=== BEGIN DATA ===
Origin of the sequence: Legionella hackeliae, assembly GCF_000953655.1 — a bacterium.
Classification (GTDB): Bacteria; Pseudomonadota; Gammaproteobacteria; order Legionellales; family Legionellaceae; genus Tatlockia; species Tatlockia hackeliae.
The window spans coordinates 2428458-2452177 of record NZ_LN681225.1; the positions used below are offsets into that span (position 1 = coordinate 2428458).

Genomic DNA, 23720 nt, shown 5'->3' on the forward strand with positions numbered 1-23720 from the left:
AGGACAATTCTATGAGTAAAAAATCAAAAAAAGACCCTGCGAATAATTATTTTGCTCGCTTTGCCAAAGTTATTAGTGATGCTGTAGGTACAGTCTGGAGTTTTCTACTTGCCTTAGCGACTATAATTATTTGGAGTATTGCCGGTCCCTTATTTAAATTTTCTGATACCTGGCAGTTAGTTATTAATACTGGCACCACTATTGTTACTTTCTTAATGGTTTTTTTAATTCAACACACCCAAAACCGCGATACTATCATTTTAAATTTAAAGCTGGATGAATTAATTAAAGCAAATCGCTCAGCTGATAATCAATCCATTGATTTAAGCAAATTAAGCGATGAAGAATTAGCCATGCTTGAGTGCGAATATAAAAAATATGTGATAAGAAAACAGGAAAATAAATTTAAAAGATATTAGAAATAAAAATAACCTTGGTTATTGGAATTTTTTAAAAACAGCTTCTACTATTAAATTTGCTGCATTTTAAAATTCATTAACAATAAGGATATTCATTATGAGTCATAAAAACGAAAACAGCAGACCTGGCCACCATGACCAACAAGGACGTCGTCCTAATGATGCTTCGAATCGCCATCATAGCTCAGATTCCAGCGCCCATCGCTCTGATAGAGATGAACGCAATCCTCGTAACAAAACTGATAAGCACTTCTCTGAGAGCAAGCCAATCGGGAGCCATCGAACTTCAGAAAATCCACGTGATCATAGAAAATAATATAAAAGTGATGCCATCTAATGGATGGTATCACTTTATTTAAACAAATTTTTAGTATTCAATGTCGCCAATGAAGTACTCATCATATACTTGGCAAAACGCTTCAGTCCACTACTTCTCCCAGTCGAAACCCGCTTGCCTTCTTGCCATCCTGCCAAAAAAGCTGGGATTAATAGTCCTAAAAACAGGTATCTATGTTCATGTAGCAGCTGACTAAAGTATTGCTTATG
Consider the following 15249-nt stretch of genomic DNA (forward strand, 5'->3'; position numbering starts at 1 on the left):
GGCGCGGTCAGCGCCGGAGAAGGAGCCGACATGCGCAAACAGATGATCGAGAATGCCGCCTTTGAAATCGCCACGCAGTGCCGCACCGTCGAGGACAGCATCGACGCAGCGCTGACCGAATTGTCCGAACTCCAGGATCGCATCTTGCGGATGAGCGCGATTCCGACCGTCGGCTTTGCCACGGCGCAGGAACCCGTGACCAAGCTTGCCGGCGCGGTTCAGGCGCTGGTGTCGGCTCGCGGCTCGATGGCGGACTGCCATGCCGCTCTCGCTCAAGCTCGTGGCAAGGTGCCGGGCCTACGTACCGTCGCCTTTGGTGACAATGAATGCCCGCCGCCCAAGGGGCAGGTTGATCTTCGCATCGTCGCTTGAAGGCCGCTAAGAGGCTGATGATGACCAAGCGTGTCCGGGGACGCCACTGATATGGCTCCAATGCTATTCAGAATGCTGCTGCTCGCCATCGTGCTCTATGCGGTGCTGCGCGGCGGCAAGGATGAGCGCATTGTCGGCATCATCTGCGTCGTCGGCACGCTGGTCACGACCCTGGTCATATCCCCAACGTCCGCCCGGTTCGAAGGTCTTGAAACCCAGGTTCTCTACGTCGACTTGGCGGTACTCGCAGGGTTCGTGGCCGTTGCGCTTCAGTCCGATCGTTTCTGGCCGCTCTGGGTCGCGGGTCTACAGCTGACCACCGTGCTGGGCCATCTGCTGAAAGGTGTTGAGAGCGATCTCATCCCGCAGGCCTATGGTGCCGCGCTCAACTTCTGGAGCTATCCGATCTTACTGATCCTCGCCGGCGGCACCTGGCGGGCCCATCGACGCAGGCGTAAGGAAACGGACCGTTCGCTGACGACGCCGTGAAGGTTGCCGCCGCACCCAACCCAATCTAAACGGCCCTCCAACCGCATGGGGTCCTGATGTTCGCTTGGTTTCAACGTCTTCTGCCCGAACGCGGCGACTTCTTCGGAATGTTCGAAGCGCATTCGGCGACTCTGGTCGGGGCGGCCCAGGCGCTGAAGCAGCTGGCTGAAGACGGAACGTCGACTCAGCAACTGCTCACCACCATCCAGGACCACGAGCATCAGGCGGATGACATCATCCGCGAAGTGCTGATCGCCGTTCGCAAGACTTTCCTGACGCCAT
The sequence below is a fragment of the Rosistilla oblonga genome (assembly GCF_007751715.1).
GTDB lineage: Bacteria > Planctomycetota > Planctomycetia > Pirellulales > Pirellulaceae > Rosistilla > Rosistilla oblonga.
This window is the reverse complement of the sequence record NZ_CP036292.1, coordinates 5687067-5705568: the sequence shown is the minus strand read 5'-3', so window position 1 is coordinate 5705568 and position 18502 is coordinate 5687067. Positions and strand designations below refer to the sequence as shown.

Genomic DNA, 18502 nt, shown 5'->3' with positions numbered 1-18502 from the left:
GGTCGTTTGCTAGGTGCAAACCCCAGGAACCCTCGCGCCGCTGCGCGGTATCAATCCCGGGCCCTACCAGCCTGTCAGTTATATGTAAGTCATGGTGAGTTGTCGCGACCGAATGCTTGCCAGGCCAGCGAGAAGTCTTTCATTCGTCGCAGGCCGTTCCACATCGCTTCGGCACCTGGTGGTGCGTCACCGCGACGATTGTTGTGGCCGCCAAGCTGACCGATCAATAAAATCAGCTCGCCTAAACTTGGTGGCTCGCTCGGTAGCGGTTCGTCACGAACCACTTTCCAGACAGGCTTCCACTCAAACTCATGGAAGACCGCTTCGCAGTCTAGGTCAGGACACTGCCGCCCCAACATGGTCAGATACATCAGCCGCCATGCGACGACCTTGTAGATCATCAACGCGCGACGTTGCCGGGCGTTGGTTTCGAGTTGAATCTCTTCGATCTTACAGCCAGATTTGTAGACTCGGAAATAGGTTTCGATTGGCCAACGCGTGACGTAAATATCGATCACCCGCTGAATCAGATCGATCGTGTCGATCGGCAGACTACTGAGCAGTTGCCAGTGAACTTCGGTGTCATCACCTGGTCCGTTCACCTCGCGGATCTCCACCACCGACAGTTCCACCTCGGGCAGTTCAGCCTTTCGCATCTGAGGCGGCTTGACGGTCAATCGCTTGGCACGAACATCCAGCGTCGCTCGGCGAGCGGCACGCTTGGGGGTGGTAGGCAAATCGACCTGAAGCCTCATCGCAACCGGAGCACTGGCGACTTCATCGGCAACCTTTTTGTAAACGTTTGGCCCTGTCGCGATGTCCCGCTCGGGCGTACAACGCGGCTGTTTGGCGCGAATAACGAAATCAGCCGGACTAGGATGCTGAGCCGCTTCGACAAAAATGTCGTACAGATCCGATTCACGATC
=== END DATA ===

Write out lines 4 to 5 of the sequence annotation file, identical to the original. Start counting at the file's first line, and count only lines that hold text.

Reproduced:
Genomic DNA, 23720 nt, shown 5'->3' on the forward strand with positions numbered 1-23720 from the left:
AGGACAATTCTATGAGTAAAAAATCAAAAAAAGACCCTGCGAATAATTATTTTGCTCGCTTTGCCAAAGTTATTAGTGATGCTGTAGGTACAGTCTGGAGTTTTCTACTTGCCTTAGCGACTATAATTATTTGGAGTATTGCCGGTCCCTTATTTAAATTTTCTGATACCTGGCAGTTAGTTATTAATACTGGCACCACTATTGTTACTTTCTTAATGGTTTTTTTAATTCAACACACCCAAAACCGCGATACTATCATTTTAAATTTAAAGCTGGATGAATTAATTAAAGCAAATCGCTCAGCTGATAATCAATCCATTGATTTAAGCAAATTAAGCGATGAAGAATTAGCCATGCTTGAGTGCGAATATAAAAAATATGTGATAAGAAAACAGGAAAATAAATTTAAAAGATATTAGAAATAAAAATAACCTTGGTTATTGGAATTTTTTAAAAACAGCTTCTACTATTAAATTTGCTGCATTTTAAAATTCATTAACAATAAGGATATTCATTATGAGTCATAAAAACGAAAACAGCAGACCTGGCCACCATGACCAACAAGGACGTCGTCCTAATGATGCTTCGAATCGCCATCATAGCTCAGATTCCAGCGCCCATCGCTCTGATAGAGATGAACGCAATCCTCGTAACAAAACTGATAAGCACTTCTCTGAGAGCAAGCCAATCGGGAGCCATCGAACTTCAGAAAATCCACGTGATCATAGAAAATAATATAAAAGTGATGCCATCTAATGGATGGTATCACTTTATTTAAACAAATTTTTAGTATTCAATGTCGCCAATGAAGTACTCATCATATACTTGGCAAAACGCTTCAGTCCACTACTTCTCCCAGTCGAAACCCGCTTGCCTTCTTGCCATCCTGCCAAAAAAGCTGGGATTAATAGTCCTAAAAACAGGTATCTATGTTCATGTAGCAGCTGACTAAAGTATTGCTTATG